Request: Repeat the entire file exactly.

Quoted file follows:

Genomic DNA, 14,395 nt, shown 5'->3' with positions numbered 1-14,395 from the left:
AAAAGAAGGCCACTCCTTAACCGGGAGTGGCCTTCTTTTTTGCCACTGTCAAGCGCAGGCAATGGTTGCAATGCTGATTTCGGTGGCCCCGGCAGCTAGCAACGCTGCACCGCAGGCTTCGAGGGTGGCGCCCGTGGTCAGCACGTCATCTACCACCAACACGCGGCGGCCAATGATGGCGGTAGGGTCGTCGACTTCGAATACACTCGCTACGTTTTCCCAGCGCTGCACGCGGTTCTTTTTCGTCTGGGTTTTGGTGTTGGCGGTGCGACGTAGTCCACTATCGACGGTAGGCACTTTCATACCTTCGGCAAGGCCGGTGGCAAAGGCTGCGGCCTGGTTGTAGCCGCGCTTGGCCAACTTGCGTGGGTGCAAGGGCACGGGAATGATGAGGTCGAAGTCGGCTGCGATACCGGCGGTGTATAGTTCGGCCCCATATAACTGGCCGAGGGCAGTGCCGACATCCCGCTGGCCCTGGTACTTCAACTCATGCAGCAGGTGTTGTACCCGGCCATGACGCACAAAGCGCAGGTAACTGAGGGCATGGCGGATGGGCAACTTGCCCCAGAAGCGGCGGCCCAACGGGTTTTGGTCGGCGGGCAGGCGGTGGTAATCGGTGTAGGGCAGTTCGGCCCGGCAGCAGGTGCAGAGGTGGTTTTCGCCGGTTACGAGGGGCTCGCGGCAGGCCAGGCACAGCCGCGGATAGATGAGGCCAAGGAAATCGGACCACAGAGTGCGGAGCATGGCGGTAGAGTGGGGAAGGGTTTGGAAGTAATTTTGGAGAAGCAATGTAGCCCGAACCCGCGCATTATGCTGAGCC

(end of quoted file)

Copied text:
Genomic DNA, 14,395 nt, shown 5'->3' with positions numbered 1-14,395 from the left:
AAAAGAAGGCCACTCCTTAACCGGGAGTGGCCTTCTTTTTTGCCACTGTCAAGCGCAGGCAATGGTTGCAATGCTGATTTCGGTGGCCCCGGCAGCTAGCAACGCTGCACCGCAGGCTTCGAGGGTGGCGCCCGTGGTCAGCACGTCATCTACCACCAACACGCGGCGGCCAATGATGGCGGTAGGGTCGTCGACTTCGAATACACTCGCTACGTTTTCCCAGCGCTGCACGCGGTTCTTTTTCGTCTGGGTTTTGGTGTTGGCGGTGCGACGTAGTCCACTATCGACGGTAGGCACTTTCATACCTTCGGCAAGGCCGGTGGCAAAGGCTGCGGCCTGGTTGTAGCCGCGCTTGGCCAACTTGCGTGGGTGCAAGGGCACGGGAATGATGAGGTCGAAGTCGGCTGCGATACCGGCGGTGTATAGTTCGGCCCCATATAACTGGCCGAGGGCAGTGCCGACATCCCGCTGGCCCTGGTACTTCAACTCATGCAGCAGGTGTTGTACCCGGCCATGACGCACAAAGCGCAGGTAACTGAGGGCATGGCGGATGGGCAACTTGCCCCAGAAGCGGCGGCCCAACGGGTTTTGGTCGGCGGGCAGGCGGTGGTAATCGGTGTAGGGCAGTTCGGCCCGGCAGCAGGTGCAGAGGTGGTTTTCGCCGGTTACGAGGGGCTCGCGGCAGGCCAGGCACAGCCGCGGATAGATGAGGCCAAGGAAATCGGACCACAGAGTGCGGAGCATGGCGGTAGAGTGGGGAAGGGTTTGGAAGTAATTTTGGAGAAGCAATGTAGCCCGAACCCGCGCATTATGCTGAGCC